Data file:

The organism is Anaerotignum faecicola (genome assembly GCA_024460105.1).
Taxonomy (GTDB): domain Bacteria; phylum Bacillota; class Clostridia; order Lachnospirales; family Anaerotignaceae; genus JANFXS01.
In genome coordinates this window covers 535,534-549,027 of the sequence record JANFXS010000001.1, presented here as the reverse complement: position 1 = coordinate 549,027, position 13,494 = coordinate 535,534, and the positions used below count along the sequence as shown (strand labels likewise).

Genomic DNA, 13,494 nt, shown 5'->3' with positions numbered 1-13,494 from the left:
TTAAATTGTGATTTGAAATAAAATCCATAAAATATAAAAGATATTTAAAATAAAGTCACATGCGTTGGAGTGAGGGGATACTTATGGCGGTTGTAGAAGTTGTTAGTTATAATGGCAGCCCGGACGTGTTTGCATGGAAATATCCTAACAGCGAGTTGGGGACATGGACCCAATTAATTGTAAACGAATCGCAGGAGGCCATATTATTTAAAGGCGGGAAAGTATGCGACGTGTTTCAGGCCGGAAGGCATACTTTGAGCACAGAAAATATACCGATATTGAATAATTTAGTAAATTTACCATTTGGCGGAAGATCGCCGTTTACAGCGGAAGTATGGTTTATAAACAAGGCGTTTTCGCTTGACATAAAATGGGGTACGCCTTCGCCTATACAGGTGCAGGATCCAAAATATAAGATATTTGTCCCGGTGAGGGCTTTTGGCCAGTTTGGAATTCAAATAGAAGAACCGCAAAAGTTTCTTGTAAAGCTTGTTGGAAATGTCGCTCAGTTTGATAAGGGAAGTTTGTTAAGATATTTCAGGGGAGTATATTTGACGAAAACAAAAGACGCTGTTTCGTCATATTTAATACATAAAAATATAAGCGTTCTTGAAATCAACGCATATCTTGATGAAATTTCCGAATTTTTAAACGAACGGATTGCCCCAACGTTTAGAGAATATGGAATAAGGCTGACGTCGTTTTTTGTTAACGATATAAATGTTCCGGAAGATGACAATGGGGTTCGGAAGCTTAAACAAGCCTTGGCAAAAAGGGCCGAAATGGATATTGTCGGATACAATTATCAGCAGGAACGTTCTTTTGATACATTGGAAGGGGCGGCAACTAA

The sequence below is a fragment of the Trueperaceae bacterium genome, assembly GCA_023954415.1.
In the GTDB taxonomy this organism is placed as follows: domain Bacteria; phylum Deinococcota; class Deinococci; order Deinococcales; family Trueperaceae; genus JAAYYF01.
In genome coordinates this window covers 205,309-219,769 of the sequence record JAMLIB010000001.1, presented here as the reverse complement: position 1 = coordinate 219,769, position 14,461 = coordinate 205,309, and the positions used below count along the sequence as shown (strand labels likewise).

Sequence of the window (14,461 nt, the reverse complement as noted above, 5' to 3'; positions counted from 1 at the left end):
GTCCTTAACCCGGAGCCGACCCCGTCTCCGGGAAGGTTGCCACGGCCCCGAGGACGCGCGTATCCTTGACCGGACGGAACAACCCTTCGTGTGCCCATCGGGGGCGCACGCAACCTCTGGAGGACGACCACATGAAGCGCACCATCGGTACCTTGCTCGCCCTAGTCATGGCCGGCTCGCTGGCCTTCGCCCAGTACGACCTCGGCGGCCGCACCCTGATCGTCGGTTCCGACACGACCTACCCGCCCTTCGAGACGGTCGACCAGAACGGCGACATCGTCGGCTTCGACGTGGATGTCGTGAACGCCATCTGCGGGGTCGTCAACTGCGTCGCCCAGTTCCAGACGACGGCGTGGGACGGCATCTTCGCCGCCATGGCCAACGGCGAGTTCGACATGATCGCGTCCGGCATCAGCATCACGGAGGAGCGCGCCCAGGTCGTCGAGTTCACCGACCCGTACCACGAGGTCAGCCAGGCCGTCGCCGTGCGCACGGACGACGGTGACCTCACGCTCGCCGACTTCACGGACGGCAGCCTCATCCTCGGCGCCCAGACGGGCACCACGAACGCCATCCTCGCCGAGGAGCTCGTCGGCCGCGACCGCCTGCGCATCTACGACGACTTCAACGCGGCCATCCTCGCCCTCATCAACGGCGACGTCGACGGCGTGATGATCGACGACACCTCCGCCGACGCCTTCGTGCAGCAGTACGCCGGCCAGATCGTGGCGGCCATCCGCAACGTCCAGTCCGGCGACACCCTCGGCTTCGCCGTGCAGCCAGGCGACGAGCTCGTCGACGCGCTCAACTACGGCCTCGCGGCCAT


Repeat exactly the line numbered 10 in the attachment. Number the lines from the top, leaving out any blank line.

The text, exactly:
GTCCTTAACCCGGAGCCGACCCCGTCTCCGGGAAGGTTGCCACGGCCCCGAGGACGCGCGTATCCTTGACCGGACGGAACAACCCTTCGTGTGCCCATCGGGGGCGCACGCAACCTCTGGAGGACGACCACATGAAGCGCACCATCGGTACCTTGCTCGCCCTAGTCATGGCCGGCTCGCTGGCCTTCGCCCAGTACGACCTCGGCGGCCGCACCCTGATCGTCGGTTCCGACACGACCTACCCGCCCTTCGAGACGGTCGACCAGAACGGCGACATCGTCGGCTTCGACGTGGATGTCGTGAACGCCATCTGCGGGGTCGTCAACTGCGTCGCCCAGTTCCAGACGACGGCGTGGGACGGCATCTTCGCCGCCATGGCCAACGGCGAGTTCGACATGATCGCGTCCGGCATCAGCATCACGGAGGAGCGCGCCCAGGTCGTCGAGTTCACCGACCCGTACCACGAGGTCAGCCAGGCCGTCGCCGTGCGCACGGACGACGGTGACCTCACGCTCGCCGACTTCACGGACGGCAGCCTCATCCTCGGCGCCCAGACGGGCACCACGAACGCCATCCTCGCCGAGGAGCTCGTCGGCCGCGACCGCCTGCGCATCTACGACGACTTCAACGCGGCCATCCTCGCCCTCATCAACGGCGACGTCGACGGCGTGATGATCGACGACACCTCCGCCGACGCCTTCGTGCAGCAGTACGCCGGCCAGATCGTGGCGGCCATCCGCAACGTCCAGTCCGGCGACACCCTCGGCTTCGCCGTGCAGCCAGGCGACGAGCTCGTCGACGCGCTCAACTACGGCCTCGCGGCCAT